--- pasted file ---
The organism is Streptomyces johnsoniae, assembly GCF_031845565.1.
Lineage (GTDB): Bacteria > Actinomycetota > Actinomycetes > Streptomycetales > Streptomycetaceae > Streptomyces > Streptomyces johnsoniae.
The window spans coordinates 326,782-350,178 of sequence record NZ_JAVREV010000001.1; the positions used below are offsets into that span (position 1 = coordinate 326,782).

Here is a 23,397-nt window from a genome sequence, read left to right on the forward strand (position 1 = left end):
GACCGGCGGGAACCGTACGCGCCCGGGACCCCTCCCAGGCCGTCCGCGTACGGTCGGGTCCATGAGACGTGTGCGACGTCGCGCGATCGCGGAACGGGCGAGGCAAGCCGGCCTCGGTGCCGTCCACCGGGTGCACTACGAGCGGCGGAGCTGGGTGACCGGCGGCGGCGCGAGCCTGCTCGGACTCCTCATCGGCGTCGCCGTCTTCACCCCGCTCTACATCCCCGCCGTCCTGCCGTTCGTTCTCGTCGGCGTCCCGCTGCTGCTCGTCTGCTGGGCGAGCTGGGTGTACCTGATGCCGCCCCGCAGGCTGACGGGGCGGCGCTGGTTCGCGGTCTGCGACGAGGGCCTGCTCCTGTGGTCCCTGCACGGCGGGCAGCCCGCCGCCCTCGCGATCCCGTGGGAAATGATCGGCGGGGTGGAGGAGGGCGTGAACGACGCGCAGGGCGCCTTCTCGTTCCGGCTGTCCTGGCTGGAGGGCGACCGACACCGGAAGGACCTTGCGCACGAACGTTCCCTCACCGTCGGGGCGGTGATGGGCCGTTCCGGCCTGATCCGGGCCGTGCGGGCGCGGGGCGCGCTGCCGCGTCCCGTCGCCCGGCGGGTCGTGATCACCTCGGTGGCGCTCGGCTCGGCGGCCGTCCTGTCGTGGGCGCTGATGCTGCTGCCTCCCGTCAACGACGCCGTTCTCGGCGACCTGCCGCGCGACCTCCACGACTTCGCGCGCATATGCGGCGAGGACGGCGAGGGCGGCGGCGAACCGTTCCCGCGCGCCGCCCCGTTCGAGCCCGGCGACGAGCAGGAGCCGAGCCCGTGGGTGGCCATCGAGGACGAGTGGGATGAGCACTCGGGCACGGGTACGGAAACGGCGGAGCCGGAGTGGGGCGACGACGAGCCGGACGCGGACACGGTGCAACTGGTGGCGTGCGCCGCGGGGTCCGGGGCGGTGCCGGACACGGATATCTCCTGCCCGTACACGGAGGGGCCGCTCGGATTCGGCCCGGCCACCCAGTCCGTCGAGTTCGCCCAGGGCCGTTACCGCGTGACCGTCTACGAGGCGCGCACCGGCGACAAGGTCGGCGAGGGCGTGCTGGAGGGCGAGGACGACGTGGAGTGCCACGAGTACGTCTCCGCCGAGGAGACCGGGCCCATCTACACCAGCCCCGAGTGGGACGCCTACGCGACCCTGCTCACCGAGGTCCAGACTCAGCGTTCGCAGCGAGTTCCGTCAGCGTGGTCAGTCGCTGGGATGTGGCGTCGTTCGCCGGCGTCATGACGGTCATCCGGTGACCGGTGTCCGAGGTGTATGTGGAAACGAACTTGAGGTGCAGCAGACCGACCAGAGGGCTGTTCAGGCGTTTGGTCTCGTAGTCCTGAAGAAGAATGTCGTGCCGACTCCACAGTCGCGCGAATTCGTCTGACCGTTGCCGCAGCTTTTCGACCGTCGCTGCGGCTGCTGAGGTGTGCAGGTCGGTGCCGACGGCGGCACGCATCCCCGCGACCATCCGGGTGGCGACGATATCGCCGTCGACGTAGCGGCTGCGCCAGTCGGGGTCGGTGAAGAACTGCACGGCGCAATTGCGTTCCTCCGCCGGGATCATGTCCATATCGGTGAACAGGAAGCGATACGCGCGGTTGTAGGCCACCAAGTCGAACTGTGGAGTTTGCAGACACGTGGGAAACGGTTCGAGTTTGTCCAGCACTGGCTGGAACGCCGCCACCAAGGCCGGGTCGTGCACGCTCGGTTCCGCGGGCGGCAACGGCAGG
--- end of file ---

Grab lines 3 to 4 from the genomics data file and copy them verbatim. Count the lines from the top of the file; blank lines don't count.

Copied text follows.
The window spans coordinates 326,782-350,178 of sequence record NZ_JAVREV010000001.1; the positions used below are offsets into that span (position 1 = coordinate 326,782).

Here is a 23,397-nt window from a genome sequence, read left to right on the forward strand (position 1 = left end):